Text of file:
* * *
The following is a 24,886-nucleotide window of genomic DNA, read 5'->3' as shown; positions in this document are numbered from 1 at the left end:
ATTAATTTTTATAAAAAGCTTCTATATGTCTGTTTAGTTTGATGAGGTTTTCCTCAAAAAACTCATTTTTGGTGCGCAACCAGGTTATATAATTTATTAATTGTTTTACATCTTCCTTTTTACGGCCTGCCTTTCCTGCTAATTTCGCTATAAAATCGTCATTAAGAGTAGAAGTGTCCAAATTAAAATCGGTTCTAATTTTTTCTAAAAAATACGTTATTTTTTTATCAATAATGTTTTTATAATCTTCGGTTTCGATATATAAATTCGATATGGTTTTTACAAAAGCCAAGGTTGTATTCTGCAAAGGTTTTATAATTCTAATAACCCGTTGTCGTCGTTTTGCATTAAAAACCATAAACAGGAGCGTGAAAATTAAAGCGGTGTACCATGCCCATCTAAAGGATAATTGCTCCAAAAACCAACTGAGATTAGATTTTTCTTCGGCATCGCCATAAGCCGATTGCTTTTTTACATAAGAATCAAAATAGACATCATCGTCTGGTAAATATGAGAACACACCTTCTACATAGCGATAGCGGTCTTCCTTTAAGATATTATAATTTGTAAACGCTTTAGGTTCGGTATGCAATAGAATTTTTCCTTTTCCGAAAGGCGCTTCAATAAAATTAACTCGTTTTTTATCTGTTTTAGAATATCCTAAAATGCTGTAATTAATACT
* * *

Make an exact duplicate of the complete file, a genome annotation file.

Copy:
The following is a 24,886-nucleotide window of genomic DNA, read 5'->3' as shown; positions in this document are numbered from 1 at the left end:
ATTAATTTTTATAAAAAGCTTCTATATGTCTGTTTAGTTTGATGAGGTTTTCCTCAAAAAACTCATTTTTGGTGCGCAACCAGGTTATATAATTTATTAATTGTTTTACATCTTCCTTTTTACGGCCTGCCTTTCCTGCTAATTTCGCTATAAAATCGTCATTAAGAGTAGAAGTGTCCAAATTAAAATCGGTTCTAATTTTTTCTAAAAAATACGTTATTTTTTTATCAATAATGTTTTTATAATCTTCGGTTTCGATATATAAATTCGATATGGTTTTTACAAAAGCCAAGGTTGTATTCTGCAAAGGTTTTATAATTCTAATAACCCGTTGTCGTCGTTTTGCATTAAAAACCATAAACAGGAGCGTGAAAATTAAAGCGGTGTACCATGCCCATCTAAAGGATAATTGCTCCAAAAACCAACTGAGATTAGATTTTTCTTCGGCATCGCCATAAGCCGATTGCTTTTTTACATAAGAATCAAAATAGACATCATCGTCTGGTAAATATGAGAACACACCTTCTACATAGCGATAGCGGTCTTCCTTTAAGATATTATAATTTGTAAACGCTTTAGGTTCGGTATGCAATAGAATTTTTCCTTTTCCGAAAGGCGCTTCAATAAAATTAACTCGTTTTTTATCTGTTTTAGAATATCCTAAAATGCTGTAATTAATACT